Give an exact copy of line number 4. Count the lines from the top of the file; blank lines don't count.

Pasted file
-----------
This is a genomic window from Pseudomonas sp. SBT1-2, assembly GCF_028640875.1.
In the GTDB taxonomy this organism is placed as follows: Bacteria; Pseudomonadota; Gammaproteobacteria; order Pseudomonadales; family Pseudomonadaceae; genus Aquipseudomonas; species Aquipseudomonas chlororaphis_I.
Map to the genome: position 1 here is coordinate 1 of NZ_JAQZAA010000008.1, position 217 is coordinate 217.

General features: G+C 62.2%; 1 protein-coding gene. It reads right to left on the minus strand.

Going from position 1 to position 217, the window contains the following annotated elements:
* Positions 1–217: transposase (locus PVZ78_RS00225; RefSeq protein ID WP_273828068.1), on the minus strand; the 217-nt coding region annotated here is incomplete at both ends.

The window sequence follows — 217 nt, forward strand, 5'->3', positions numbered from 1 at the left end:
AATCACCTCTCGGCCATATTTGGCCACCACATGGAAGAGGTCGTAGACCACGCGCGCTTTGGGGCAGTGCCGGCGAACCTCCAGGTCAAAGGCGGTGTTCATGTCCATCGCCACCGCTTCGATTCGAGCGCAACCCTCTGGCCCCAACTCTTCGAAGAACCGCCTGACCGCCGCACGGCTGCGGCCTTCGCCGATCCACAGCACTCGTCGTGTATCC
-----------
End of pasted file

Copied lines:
General features: G+C 62.2%; 1 protein-coding gene. It reads right to left on the minus strand.